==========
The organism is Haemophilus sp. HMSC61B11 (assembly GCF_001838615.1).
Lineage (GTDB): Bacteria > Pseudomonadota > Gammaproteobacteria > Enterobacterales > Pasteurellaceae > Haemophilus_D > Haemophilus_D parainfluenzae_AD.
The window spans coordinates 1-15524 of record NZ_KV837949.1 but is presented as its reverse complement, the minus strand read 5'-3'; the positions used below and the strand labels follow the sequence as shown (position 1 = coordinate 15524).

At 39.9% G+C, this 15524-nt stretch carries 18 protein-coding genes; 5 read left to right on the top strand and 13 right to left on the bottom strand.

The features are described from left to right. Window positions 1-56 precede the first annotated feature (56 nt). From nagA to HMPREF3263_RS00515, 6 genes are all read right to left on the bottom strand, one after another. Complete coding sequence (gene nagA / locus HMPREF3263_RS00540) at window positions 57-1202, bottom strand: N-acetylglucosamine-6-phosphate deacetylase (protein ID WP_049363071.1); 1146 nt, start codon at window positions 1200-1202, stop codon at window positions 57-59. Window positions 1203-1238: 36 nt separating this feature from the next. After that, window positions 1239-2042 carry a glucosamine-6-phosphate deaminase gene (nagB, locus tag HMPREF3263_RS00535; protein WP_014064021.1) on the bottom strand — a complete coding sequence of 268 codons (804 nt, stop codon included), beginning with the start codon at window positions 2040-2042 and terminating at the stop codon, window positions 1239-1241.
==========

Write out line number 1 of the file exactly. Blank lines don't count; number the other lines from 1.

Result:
The organism is Haemophilus sp. HMSC61B11 (assembly GCF_001838615.1).